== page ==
The sale last fall of an Andy Warhol silkscreen for a record $43 million reminded of the power of brands in his art. What are the values of many of the brands that Andy Warhol painted, and could we find a case of brand that he painted that was valued less than the actual sale price for an individual painting? Are there cases where the representations of the brands that Andy Warhol used are more valuable than the actual brands themselves? That’s a true post-modern notion.
The highest price for a Warhol is Green Car Crash, at $70 million. That’s considerably more than a minor brand would sell for, but Warhol usually painted the major brands, mostly.
Warhol, of course, knew and loved American brand names as a representation of American culture, and featured them in that seminal show, The American Supermarket.
Warhol’s most favorite brands, including Campbell’s, have never been for sale, and the company has a market cap in the billions. Ditto with Coca-Cola, which figured in another work. He picked well.
One brand that might fit is Brillo. Church & Dwight purchased a portfolio of brands that included Brillo for $30 million from Dial. This brand portfolio included Parsons Ammonia, Bo-Peep Ammonia and Cameo Metal Polish, though we guess Brillo was the prize. Brillo boxes have sold for considerably less, and many had questionable provenance. Perhaps there are others out there.
A related thought popped up, which related to Warhol’s curatorial eye. Namely, what were the brands associated with Warhol and how are they doing? Warhol obviously had an eye for what was valuable brand-wise, in culture, and a list of those brands might be instructive.
Brands Recommended or Associated with Andy Warhol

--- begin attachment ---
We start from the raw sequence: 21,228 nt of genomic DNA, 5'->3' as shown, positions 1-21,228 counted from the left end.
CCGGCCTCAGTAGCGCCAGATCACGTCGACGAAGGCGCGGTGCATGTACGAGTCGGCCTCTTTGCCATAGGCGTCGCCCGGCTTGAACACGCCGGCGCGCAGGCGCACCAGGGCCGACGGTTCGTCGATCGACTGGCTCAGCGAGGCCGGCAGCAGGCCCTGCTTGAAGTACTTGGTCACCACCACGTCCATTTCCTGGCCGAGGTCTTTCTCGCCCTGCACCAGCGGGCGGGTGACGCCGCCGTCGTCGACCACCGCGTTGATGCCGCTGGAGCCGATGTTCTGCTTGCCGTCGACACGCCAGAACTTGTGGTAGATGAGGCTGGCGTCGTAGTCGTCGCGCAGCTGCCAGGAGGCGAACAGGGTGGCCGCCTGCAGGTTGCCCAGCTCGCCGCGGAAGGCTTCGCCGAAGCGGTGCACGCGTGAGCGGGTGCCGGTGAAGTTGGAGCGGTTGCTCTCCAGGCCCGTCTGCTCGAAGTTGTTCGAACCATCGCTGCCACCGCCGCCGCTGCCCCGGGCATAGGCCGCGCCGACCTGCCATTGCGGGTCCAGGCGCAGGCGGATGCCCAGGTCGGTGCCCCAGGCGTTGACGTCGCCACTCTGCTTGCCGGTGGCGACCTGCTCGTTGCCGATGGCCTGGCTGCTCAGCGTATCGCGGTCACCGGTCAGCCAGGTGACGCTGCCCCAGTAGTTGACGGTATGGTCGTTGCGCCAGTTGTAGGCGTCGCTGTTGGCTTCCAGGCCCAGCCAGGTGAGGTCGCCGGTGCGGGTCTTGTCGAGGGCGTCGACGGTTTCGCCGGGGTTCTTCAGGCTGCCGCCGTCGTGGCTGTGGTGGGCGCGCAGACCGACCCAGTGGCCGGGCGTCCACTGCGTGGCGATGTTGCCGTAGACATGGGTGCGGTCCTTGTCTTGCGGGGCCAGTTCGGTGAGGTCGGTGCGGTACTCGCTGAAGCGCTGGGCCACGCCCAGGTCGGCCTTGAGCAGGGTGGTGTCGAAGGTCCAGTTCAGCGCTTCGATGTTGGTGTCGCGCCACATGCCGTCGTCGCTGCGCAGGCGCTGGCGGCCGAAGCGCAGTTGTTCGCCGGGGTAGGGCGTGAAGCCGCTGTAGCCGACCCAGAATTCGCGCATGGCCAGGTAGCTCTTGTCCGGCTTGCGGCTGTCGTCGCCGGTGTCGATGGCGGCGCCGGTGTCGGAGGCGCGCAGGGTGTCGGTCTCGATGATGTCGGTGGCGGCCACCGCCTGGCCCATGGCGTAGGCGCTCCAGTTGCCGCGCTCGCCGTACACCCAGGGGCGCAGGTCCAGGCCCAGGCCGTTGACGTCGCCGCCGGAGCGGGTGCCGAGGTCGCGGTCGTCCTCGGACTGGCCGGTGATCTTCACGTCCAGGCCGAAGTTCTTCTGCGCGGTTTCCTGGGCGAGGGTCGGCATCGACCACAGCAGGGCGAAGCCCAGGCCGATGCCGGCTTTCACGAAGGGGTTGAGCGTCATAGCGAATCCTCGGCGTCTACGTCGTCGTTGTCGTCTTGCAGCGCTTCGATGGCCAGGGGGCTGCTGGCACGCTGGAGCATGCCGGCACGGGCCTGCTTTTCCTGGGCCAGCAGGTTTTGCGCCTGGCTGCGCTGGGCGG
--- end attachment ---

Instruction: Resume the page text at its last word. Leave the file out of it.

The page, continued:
- Halston: He was, of course a friend of Warhol. “He is the first All-American fashion designer. He never copies Paris. He just gives the American woman what she wants.” Yves St. Laurent was also part of the Warhol scene.
- Ultrasuede: Warhol cites it as a favorite of Halston.
- Other brands mentioned include Mobil and Armstrong Tire
- Levi’s. Warhol wore 501s.
- Various grocery brands including Kellogg’s Corn Flakes, Mott’s, Hunt’s Tomato Catsup, Heinz Tomato Ketchup
- Vidal Sassoon. He did an ad for them.
- Braniff: It was the airline that had exteriors by artists like Calder and Halston.
- Amtrak’s Metroliner: Warhol would ride it to D.C.
- McDonald’s: In America, Warhol wrote that if the “guests are really chic we send Robyn the receptionist across the street to McDonald’s for Big Macs and Filet-o-Fishes.
- Holiday Inn: Warhol preferred to stay in Holiday Inns, particularly the Holiday Inn Mid-Town in Richmond.
- An image from the book Candies from a candy stand that include Beechies, Care-free gum, Goldenberg’s Chews, $100,000 bar, Whoppers, Pom Poms, Dots and Charleston Chews,
- Warhol mentions a number of soft drinks that you can choose from as Americans. There are all the usual brands, and then there are forgotten brands including Like, C&C Cola and Orelia.
- Tab: Warhol’s favorite drink was Tab. He writes: “Nancy Reagan drinks tab. Gloria Vanderbilt drinks Tab, Jackie Onassis drinks Tab, Katharine Hepburn drinks Tab, and just think, you can drink Tab too. Tab is Tab and no matter how rich you are, you can’t get a better one than the one the homesless womoan ont eh corner is drinking. All the Tabs are just hte same. And all the Tabs are good.”
- Breck: Warhol mentions seeing Jayne Mansfield buying Breck hairspray in a pharmacy.
- Bergdorf Goodman: A shot of an exterior of the store.
- Polaroid: Warhol carried an SX-70 camera.
- Mr. Peanut: A photo of two Mr. Peanut was in America, photographed in Plains, Georgia.
- Yves St. Laurent.
- Warhol would often go shopping at May’s, which was on Union Square.
- Pan Am: Glenn O’ Brien once asked Warhol what his favorite airline was. It was Pan Am, though when he asked, it was his favorite, as it had stopped flying overseas. It is now purely a licensing play.
- Warhol traded paintings for appliances at Best Products, a now shuttered discounter based in Richmond. Many of the paintings are in the Sydney and Frances Lewis collections of the Virginia Museum of Fine Arts, home of the BEST Cafe.